In the course of the exams, you can never laugh at the hysteria. It is a retrospective activity, to be fair. It is, as a third year English Honors student at Hindu said, when asked to share her hysterical exams stories, “Exams are hyperventilating! They become hysterical later.” Possibly no argument exists to refute this. Maybe the expectations that we have, or in some cases are imposed to have, go a long way in adding to this smothering nature of exams. “You have admitted yourself successfully in one of the most prestigious colleges in the nation. Did you think your work was over? You thought wrong,” said a professor of English Literature at Hindu College in a particularly scathing lecture in the first week of the new session.


Sometimes it so happens, that the standards we are expected to match and possibly, outmatch, are highly unreasonable. Like another friend studying Journalism from Delhi School of Journalism mentioned, “My teacher asked us to shoot a documentary in one day- 10am to 4:30pm was the time allotted for the same”. Maybe it is just this overburdened spirit that crumbles under unreasonable standards of intelligence enforced on us for being in the university.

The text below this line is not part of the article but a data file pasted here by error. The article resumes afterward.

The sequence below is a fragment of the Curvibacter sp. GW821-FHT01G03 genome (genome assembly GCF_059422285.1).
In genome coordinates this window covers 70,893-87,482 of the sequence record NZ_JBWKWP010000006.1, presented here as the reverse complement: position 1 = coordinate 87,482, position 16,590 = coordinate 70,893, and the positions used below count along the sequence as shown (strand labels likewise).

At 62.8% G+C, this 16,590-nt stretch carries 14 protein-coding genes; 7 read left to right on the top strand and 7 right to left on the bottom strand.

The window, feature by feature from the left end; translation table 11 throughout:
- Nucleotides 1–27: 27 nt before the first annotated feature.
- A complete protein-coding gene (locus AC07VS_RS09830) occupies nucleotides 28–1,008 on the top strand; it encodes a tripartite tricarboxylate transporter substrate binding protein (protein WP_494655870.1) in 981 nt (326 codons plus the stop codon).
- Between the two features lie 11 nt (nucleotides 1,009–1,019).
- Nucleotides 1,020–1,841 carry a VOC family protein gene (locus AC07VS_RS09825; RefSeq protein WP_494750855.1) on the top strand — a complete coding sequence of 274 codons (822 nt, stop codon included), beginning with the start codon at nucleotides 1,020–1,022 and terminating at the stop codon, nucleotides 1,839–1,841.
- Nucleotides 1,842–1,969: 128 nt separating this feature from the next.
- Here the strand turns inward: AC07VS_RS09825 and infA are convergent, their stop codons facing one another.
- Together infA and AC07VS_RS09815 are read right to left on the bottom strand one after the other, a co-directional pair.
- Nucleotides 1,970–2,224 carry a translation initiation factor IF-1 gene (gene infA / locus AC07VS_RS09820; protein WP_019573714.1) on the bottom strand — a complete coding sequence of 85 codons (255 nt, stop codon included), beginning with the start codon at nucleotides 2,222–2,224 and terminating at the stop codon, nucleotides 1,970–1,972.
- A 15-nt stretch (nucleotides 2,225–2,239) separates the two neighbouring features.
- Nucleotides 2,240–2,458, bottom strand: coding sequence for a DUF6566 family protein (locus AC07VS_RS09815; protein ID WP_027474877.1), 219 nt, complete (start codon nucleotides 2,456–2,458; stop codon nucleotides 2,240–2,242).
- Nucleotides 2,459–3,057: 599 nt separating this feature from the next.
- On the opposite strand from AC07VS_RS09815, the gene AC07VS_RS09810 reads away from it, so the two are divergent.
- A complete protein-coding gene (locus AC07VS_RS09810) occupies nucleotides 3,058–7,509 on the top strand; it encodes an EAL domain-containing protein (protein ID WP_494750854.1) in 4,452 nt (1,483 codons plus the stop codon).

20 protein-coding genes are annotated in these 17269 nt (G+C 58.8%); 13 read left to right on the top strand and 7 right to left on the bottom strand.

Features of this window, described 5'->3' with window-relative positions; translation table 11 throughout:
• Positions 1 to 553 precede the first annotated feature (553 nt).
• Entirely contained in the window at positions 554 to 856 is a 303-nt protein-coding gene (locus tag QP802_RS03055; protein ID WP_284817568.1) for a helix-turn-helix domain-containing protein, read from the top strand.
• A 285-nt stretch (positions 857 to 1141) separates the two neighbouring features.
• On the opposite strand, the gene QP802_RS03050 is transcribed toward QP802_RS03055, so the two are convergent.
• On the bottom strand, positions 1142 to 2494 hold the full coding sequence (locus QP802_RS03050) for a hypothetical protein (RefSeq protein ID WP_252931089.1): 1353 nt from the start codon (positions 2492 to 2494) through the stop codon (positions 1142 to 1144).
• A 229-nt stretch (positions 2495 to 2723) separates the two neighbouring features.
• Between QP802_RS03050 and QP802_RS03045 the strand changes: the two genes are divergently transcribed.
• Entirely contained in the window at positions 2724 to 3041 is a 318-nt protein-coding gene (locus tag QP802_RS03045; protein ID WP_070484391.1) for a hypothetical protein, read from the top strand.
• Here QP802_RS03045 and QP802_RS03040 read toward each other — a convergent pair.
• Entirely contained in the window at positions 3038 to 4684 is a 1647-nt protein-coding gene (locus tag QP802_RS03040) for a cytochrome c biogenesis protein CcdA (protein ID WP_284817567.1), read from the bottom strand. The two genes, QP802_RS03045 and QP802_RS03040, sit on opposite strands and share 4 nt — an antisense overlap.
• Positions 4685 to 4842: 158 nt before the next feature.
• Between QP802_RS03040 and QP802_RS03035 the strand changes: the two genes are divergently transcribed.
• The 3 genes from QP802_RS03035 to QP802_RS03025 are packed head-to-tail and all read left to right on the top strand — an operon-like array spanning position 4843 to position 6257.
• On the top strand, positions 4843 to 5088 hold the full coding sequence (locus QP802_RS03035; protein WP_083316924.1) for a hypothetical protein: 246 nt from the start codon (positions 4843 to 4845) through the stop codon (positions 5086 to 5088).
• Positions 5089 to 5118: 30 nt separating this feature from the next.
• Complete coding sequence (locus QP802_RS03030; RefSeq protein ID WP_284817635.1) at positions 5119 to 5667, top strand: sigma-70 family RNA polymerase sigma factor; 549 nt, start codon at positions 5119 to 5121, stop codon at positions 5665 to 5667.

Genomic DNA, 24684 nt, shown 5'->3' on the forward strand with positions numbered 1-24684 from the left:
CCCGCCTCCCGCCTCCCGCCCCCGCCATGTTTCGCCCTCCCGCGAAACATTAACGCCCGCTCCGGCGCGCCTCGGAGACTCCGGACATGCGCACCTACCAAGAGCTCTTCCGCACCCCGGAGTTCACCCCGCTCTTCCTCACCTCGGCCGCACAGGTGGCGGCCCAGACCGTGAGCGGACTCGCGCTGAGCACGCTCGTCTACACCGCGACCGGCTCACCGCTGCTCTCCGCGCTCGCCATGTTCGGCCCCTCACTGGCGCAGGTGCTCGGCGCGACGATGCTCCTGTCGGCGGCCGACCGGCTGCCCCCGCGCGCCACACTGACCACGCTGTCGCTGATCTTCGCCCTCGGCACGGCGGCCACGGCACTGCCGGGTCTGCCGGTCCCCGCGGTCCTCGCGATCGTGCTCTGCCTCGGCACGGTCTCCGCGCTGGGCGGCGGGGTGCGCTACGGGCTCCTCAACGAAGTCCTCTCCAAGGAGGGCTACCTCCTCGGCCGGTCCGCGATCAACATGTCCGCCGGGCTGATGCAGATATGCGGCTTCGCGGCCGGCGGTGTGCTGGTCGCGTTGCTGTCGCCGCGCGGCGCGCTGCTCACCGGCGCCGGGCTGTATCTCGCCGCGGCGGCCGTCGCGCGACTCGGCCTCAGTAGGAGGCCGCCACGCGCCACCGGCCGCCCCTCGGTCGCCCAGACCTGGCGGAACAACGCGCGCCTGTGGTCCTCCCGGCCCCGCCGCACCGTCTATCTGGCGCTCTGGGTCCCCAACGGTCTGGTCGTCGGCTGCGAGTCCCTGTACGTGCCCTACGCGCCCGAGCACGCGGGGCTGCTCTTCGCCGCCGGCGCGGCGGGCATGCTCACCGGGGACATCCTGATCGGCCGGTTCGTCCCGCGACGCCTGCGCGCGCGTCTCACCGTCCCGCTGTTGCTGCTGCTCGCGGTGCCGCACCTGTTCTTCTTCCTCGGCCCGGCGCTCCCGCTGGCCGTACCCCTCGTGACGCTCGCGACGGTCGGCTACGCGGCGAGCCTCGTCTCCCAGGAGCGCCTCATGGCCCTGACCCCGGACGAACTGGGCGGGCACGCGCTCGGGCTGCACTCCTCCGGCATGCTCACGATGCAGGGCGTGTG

But it is good to see some spirited victims of oppression retaining their merit through this grind. “I have two internals tomorrow, I’m just binge eating and crying…” said a third year Psychology student at Daulat Ram College. “Two assignment submissions, one core internal and one Generic Elective internal for tomorrow. Planning to doze off.” said another inspiring model of chill studying at Kirori Mal College.


Allowing the sharing of my own experience. I finished reading the wrong book a day before the exam. And then despite my quick reading habits— avoiding the retention or understanding of the content— I decided not to read the right book. I walked into my class the next day, sat for an internal unprepared totally, and ended up scoring a single digit on a 20-marker paper. I mean, that is better than a zero, at least.